One word sums up what market analysts were thinking in response to USDA’s October crop report, which forecast U.S. corn production at 11.6 billion bushels — Wow!
“There were expectations of higher yields across the United States, but to jump 652 million bushels from last month and 1.5 billion bushels from last year definitely takes a little of your breath away and likely will take a little our price away, accordingly,” said Jerry Gidel, an analyst with Midland Research, during a Chicago Board of Trade press briefing.
Estimated soybean production was also breathtaking at 3.1 billion bushels — up 89 million bushels from the average trade guess, and 270 million bushels from last month’s USDA estimate.
Of course, both corn and soybean production and average yield would be records, if realized.
Soybean ending stocks were estimated at 405 million bushels, more than doubling September’s forecast of 190 million bushels, while corn ending stocks were estimated at 1.6 billion bushels, up over 400 million bushels from last month’s estimate of 1.2 billion bushels.
In its October World Agricultural Supply and Demand Estimates, USDA also forecast increased demand for feed use in corn and a slight decline in exports. Export prospects for soybeans and crush were raised, and in a glimmer of hope longer term, the Brazilian soybean crop was lowered, because of lower prices.
The bin-busting crops “set up a 1994-type scenario, when we saw this level of increase from the August report to the November report, which ended up dragging the market down,” added Marty Foreman, Doane Agricultural Services.
“Even though we offset the high corn numbers somewhat with higher usage, there is still some skepticism on how strong exports might be.”
Wheat fundamentals “look a little more favorable based on USDA’s latest revisions,” added Foreman. “We bumped up exports to 975 million bushels. With about a third of the marketing year behind us, wheat exports are tracking close to a year ago.”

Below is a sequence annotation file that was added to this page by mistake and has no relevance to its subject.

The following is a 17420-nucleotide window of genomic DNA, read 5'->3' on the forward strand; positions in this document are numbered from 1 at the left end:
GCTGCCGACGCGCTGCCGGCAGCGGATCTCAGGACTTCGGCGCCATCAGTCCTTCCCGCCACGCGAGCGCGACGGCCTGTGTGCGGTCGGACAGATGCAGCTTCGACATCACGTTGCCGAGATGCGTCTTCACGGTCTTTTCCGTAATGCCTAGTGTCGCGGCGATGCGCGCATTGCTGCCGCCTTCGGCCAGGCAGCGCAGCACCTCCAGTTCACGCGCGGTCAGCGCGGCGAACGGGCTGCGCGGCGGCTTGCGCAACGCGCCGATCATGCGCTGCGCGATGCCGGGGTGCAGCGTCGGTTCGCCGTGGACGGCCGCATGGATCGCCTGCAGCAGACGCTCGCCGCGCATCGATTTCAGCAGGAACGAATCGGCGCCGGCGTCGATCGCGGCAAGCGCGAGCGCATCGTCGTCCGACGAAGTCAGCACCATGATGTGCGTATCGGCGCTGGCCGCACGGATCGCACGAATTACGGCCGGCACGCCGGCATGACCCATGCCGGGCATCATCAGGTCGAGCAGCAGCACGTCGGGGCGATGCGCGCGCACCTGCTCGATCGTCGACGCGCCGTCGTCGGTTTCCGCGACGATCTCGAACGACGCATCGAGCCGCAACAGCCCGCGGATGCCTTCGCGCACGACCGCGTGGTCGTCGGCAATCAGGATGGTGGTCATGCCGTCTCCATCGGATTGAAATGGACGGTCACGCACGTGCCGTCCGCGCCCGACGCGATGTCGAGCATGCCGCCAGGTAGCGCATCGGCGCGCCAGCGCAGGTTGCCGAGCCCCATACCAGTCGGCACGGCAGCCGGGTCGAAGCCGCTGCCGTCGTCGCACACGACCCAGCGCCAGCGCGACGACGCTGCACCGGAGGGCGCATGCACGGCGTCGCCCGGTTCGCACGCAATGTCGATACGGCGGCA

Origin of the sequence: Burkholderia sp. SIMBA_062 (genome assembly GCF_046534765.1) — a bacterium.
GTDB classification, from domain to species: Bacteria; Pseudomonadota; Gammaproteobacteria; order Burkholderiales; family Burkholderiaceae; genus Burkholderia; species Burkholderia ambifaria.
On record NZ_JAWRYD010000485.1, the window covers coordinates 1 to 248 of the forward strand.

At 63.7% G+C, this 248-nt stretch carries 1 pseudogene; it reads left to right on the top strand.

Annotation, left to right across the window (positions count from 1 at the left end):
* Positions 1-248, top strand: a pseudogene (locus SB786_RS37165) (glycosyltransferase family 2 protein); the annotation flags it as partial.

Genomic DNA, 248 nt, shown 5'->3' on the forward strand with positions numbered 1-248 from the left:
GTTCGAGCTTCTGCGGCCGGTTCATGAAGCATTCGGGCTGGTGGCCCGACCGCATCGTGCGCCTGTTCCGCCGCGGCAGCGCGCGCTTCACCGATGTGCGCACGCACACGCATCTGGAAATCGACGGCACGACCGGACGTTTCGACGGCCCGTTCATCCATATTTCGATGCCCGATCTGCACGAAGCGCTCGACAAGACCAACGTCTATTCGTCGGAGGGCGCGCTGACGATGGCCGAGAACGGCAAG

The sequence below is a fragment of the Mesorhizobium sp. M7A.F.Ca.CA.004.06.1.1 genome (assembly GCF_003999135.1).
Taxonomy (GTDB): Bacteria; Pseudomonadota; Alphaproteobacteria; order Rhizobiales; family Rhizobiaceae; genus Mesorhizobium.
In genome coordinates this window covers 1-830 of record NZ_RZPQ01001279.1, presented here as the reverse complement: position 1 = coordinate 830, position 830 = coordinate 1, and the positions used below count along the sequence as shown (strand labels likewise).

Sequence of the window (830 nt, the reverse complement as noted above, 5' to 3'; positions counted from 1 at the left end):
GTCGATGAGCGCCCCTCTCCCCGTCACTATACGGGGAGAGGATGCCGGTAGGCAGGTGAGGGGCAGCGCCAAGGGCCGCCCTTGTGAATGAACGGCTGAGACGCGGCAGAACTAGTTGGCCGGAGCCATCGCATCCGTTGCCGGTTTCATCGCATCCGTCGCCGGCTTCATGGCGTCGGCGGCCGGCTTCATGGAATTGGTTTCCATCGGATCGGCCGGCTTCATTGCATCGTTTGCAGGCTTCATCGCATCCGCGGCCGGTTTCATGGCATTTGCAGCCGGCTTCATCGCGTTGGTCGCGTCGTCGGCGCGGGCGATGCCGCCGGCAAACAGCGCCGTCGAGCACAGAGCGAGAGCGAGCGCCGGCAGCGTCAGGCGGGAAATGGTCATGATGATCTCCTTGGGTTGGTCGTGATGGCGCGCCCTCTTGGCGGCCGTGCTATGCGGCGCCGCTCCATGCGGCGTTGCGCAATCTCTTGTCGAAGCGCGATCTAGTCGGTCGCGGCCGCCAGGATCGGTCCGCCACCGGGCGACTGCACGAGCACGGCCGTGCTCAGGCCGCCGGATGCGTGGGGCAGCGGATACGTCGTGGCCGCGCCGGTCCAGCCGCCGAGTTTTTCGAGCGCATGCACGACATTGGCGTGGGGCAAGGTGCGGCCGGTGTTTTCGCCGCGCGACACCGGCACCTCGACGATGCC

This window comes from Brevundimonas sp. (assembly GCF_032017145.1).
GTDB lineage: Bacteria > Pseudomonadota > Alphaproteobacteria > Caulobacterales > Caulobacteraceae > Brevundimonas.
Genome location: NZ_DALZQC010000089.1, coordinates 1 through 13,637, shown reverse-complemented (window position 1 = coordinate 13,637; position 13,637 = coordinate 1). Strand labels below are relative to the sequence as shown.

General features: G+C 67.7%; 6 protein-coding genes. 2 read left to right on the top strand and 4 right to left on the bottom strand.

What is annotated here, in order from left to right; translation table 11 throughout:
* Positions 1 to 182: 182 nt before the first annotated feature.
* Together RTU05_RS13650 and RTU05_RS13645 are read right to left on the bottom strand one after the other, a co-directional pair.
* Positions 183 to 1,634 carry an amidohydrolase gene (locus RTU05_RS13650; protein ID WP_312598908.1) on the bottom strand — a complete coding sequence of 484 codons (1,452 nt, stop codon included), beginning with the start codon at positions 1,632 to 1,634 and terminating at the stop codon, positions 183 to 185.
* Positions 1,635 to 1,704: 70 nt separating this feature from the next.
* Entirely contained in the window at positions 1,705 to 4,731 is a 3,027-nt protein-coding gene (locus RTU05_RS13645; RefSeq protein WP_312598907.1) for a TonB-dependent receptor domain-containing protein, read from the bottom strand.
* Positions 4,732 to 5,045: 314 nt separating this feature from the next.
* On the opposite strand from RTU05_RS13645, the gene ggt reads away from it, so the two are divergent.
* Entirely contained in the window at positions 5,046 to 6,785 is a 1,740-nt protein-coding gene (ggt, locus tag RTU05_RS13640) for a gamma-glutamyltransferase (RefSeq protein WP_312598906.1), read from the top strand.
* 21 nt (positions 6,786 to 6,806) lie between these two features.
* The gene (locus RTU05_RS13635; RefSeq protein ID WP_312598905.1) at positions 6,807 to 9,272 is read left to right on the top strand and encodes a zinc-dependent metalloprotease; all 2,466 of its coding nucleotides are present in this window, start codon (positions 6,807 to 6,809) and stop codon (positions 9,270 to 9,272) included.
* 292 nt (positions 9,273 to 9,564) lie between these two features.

Because of the record-breaking production, corn will make a run toward contract lows, according to Foreman. “Technically, there’s some support down around $1.90. There is also the prospect for further upward revisions in the crop next month.”
Over time “corn prices should drift sideways for a few weeks, then begin a slow rebuilding process,” Foreman says. “Corn’s demand base is still very strong. Once we get out to spring, we still don’t have a huge cushion, and a short crop could pull stock levels back.”
Gidel says the soybean market will “press our recent lows of $5.20. In the short term, with harvest pressure peaking in mid- to late October, we could approach $5 and possibly $4.80.”
Longer term, “the economic rebound in the United States is still in good shape,” Gidel said. “There is some talk about El Niño becoming more of a factor in the southern Pacific, which could have an impact on U.S. production.”
According to Foreman, the difference between September and October USDA corn and bean production estimates might be explained by ideal September weather which increased grain/pod weight substantially. “That’s what is really pushing these corn yields up, in addition to record high ear counts.”
The high yields forecasted underscore the importance of early planting to yield potential, according to Foreman. Two-thirds of the southern Corn Belt was planted early to corn. Lack of heat, plenty of moisture and good hybrids, helped the crop break through old yield records.
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